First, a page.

Two months ago, my mother lost her husband to cancer. After almost three decades of matrimony and never having to pay a bill herself, she found herself alone, in debt, living in a house she could no longer afford on her social security.
After I found out she had an estate sale, where she even sold her refrigerator to earn some cash, I said enough was enough. I told my wife that during my upcoming vacation, I would fly to South Carolina to pick her up and drive back to Texas where she would live with us until she decided her next move.
She’s been with us about a month now, and it’s a large transition for everyone—my mom most of all. However, it’s been great to have her around, and we simply hope to make her transition into her life’s new chapters as easy as possible for her.
If and when your family ever finds themselves at the point when it’s time to take in your elderly loved one, here are three simple tips to make the transition a little easier for everyone:
1. Talk about everything
Don’t assume anything. From groceries, the new household schedule, who’s cooking what and how often, food allergies, sleeping arrangements, to what toothpaste to keep around now.
When you add people under your roof, things change. And you can’t assume things will be the same simply because it’s technically your house.
Communication sets the expectations and helps make them clear for everyone. If you don’t speak on it, everyone is free to imagine their own expectations and judge everyone else based on things unsaid—basically a recipe for disaster in any scenario.
During the two-day drive from South Carolina to Texas, I asked my mom about everything. I wanted to make sure we were as accommodating to her as she was planning to be for my wife and I.
2. Make sure everyone feels at home
Home means different things for everyone. For some, it’s being able to have a nice cup of coffee in the morning in silence. For others, it’s being able to curl in front of their favorite Netflix shows every evening after their routine diet soda. And for others, it’s simply being around the people they care about the most.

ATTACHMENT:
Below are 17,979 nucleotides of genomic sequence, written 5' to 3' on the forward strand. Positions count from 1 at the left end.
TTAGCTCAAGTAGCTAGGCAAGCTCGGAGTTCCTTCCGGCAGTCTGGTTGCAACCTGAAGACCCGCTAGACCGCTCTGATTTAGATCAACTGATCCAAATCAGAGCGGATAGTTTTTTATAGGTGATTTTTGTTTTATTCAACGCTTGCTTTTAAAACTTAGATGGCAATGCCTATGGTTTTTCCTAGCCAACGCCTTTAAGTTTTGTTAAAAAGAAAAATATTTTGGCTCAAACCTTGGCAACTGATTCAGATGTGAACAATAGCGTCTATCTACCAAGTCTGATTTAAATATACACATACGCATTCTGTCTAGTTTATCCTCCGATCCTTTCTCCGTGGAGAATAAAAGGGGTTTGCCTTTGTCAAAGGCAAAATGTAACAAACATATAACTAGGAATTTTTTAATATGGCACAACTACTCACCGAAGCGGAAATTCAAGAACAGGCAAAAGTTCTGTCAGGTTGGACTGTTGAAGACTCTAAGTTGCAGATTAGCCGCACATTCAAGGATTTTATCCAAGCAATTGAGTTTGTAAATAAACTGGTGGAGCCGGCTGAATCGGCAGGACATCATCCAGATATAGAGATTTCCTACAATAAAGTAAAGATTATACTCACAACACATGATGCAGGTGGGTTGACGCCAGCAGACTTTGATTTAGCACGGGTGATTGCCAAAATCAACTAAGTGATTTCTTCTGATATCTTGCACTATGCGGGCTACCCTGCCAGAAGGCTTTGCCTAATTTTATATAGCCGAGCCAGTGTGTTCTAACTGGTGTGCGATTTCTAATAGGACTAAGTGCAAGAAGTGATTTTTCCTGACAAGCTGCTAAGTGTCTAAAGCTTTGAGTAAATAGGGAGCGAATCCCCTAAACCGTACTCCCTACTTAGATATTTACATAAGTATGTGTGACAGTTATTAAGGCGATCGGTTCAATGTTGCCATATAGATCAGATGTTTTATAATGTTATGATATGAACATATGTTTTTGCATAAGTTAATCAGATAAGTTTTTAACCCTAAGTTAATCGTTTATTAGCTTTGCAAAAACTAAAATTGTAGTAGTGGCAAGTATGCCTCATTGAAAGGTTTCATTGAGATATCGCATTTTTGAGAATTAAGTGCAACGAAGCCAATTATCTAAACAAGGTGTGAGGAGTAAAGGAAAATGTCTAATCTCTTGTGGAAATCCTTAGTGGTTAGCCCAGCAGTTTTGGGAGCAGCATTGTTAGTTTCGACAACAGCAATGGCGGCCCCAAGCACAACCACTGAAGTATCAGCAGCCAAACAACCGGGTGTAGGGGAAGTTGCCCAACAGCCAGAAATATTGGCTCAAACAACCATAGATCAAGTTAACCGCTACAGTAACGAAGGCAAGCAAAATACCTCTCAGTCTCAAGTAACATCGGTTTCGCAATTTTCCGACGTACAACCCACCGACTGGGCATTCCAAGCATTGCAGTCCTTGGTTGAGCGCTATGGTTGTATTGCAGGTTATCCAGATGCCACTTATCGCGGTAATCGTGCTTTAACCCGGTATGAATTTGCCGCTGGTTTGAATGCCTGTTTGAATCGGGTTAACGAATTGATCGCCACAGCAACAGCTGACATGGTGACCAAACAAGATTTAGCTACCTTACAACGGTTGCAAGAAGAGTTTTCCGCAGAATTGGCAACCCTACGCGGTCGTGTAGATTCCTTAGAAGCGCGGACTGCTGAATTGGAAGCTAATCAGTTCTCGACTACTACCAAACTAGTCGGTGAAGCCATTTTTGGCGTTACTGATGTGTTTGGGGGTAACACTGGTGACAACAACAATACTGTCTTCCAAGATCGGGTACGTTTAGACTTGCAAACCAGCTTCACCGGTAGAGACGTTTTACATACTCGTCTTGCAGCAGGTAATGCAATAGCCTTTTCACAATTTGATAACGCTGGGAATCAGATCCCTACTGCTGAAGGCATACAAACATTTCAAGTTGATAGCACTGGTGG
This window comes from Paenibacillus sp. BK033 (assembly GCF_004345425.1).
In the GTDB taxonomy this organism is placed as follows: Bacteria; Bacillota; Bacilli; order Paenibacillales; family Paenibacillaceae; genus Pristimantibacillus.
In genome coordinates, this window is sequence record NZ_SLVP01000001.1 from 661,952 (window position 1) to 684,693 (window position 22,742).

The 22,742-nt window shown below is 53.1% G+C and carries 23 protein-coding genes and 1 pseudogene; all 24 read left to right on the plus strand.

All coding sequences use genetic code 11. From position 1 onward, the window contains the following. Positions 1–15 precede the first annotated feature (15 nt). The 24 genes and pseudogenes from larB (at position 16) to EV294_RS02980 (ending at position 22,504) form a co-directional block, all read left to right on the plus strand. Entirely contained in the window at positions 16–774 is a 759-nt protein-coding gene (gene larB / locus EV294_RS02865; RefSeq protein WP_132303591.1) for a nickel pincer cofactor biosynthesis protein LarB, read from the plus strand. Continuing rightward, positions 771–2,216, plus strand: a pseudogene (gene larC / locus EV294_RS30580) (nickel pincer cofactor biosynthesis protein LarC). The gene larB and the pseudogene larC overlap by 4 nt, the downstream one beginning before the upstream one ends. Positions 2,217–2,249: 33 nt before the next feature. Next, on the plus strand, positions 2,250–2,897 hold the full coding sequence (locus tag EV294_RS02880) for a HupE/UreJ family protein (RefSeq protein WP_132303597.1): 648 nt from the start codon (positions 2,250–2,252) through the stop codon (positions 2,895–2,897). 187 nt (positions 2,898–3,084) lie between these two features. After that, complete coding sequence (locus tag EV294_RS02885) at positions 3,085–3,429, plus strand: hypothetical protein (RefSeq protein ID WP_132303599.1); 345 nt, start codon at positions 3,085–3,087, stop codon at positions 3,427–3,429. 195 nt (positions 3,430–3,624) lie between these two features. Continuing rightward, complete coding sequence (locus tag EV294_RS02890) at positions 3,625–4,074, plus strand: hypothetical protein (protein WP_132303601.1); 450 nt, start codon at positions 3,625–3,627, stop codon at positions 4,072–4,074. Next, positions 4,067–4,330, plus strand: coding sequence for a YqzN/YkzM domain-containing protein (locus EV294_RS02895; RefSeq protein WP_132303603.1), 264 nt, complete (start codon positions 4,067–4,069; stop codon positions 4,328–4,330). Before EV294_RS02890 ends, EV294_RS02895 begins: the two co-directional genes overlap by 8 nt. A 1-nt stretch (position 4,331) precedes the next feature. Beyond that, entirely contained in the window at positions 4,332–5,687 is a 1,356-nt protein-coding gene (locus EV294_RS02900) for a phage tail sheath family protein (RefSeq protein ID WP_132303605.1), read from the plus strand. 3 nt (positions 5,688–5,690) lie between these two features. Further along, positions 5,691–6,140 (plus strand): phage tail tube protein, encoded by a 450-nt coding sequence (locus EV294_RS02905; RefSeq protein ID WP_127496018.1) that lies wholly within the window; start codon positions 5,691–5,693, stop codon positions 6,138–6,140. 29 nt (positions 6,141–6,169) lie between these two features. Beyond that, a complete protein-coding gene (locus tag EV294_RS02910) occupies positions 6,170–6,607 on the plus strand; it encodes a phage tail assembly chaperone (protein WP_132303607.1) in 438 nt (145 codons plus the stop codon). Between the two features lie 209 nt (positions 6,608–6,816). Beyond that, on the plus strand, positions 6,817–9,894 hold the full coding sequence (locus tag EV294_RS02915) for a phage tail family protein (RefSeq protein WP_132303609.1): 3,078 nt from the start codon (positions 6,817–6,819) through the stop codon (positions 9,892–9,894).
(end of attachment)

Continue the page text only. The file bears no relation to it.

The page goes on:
Whatever makes the new addition to your household feel at home, be sure to do what you can to include their way of life. A total permanent change of scenery can be a dramatic shift for almost anyone, and when you invite someone into your house, you’re also inviting them into your home. There’s a difference.
For my mother, home is where she gardens. So we’re building raised garden beds for her to plant and tend to a robust menu of fruits, herbs and vegetables as her new season begins.
3. Be bluntly honest
Even with the best of intentions, the hard truth is: not everyone can live under the same roof.
Most of us would be surprised with how well we can manage adding another person to your household. But..even under perfect circumstances, the mix can still cause a headache for all. And when it gets bed, everyone involved get be on the verge of collapse.
When it’s not working, you have to acknowledge when it’s not working and work toward a common goal—hopefully that’s peace under the same roof.
But even with a common goal, not everyone agrees with how we all should get there. Sometimes getting there together takes more work than we’re willing to realize or put in.
Sometimes, we won’t get there together. Either way, we have to admit the truth when it stares us in the face.
I’m extremely privileged to move my mother in during her deepest time of need. And the truth is: she goes through more hard days than good ones, but I’m simply grateful I have a home she can rest in soundly.
This new chapter is new for all of us, but this is the role of a child. Our parents took care of us when we couldn’t care for ourselves, and the circle of life demands we do what we can when our caretakers need the same from us. The only constant is change, and those who can’t bend…break.
For ourselves, we’re looking forward to whatever this great change brings us. Cheers to new chapters.
BMWK, have you had to move a parent into your home? What other tips can you offer?